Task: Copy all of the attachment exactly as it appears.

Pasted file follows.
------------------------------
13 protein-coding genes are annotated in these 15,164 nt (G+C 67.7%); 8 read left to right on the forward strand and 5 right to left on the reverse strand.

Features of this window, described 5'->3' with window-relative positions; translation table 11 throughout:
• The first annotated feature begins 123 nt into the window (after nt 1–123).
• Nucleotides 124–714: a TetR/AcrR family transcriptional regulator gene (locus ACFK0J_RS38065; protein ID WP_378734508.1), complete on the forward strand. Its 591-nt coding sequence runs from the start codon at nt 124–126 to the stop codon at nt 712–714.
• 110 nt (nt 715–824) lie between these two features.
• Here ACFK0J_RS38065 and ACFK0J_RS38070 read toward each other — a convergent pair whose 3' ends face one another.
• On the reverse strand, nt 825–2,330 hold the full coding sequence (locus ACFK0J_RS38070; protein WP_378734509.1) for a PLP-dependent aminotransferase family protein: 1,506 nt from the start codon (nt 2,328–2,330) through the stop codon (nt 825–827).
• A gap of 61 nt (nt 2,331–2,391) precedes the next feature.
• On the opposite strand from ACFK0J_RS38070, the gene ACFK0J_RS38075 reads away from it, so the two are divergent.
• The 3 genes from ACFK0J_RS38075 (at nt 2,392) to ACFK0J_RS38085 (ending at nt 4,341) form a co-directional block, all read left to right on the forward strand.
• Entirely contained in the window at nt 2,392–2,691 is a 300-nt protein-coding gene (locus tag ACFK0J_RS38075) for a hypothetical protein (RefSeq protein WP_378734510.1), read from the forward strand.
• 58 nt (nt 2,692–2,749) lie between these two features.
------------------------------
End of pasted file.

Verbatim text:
13 protein-coding genes are annotated in these 15,164 nt (G+C 67.7%); 8 read left to right on the forward strand and 5 right to left on the reverse strand.

Features of this window, described 5'->3' with window-relative positions; translation table 11 throughout:
• The first annotated feature begins 123 nt into the window (after nt 1–123).
• Nucleotides 124–714: a TetR/AcrR family transcriptional regulator gene (locus ACFK0J_RS38065; protein ID WP_378734508.1), complete on the forward strand. Its 591-nt coding sequence runs from the start codon at nt 124–126 to the stop codon at nt 712–714.
• 110 nt (nt 715–824) lie between these two features.
• Here ACFK0J_RS38065 and ACFK0J_RS38070 read toward each other — a convergent pair whose 3' ends face one another.
• On the reverse strand, nt 825–2,330 hold the full coding sequence (locus ACFK0J_RS38070; protein WP_378734509.1) for a PLP-dependent aminotransferase family protein: 1,506 nt from the start codon (nt 2,328–2,330) through the stop codon (nt 825–827).
• A gap of 61 nt (nt 2,331–2,391) precedes the next feature.
• On the opposite strand from ACFK0J_RS38070, the gene ACFK0J_RS38075 reads away from it, so the two are divergent.
• The 3 genes from ACFK0J_RS38075 (at nt 2,392) to ACFK0J_RS38085 (ending at nt 4,341) form a co-directional block, all read left to right on the forward strand.
• Entirely contained in the window at nt 2,392–2,691 is a 300-nt protein-coding gene (locus tag ACFK0J_RS38075) for a hypothetical protein (RefSeq protein WP_378734510.1), read from the forward strand.
• 58 nt (nt 2,692–2,749) lie between these two features.